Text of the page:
April 17, 2011

the unbearable lightness of meringue

On an earlier post I mentioned whipping heavy cream in order to make whipped cream. Heavy cream, as you may know, is liquid. Whipped cream, on the other hand, is very much not. The difference between the two is all in the whipping, or the incorporation of air, something I still can't think of as anything but a miracle.

making meringue

Meringue is another one of these miracles. Whipped egg whites and sugar, basically. My first experience was on Pi Day, when I made lemon meringue pie at the behest of my roommate Daniel. I was so enthused at this first encounter that I literally whipped the egg whites and powdered sugar into meringue with my bare hands, which was a great arm-workout. (Turns out this type of meringue is French meringue.)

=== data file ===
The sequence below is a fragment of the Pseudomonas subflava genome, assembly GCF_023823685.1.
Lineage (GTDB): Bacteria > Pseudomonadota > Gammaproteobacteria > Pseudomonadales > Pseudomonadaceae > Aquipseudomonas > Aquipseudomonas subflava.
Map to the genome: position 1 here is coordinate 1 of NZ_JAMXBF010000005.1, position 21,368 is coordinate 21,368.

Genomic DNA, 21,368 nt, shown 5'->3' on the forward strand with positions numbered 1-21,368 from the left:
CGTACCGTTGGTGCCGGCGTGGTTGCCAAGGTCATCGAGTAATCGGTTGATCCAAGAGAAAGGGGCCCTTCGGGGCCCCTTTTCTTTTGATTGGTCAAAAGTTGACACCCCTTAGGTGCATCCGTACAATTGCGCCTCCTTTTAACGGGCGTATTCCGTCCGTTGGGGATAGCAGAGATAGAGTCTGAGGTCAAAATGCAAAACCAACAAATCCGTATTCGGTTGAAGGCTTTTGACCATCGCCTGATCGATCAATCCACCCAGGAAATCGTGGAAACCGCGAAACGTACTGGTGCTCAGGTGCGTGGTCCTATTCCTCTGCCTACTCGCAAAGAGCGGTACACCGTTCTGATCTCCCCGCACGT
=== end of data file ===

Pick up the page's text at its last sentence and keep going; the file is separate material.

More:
lemon meringue pie

Luckily I haven't tried this in the bake shop. With the sizes of the batches we do, my arm would just as well fall off.

As it turns out, I've made Italian meringue (for Italian buttercream) when I poured sugar syrup (boiled to 240F, or the softball stage, more on that eventually) into the whipping egg whites.

pouring sugar into meringue
(It being buttercream, butter was later added, then whipped cream - who would've thought?!)

And as it turns out, I've also made Swiss meringue (for mousse cake, my crowning achievement in Cakes and Tarts because it's complicated and requires the use of gelatin and Chef said I wouldn't have time to make it but I did anyway). The sugar is incorporated into the egg whites with the use of a double boiler/bain marie (so basically they were mixed in a bowl that was being heated by the steam from boiling water). And then whipped by a KitchenAid mixer until they achieved stiff peaks (the longer you whip, the stiffer the peaks, although I think it's possible to overwhip).

swiss meringue

Such a beautiful miracle. Because just think, that was once just egg whites and sugar.

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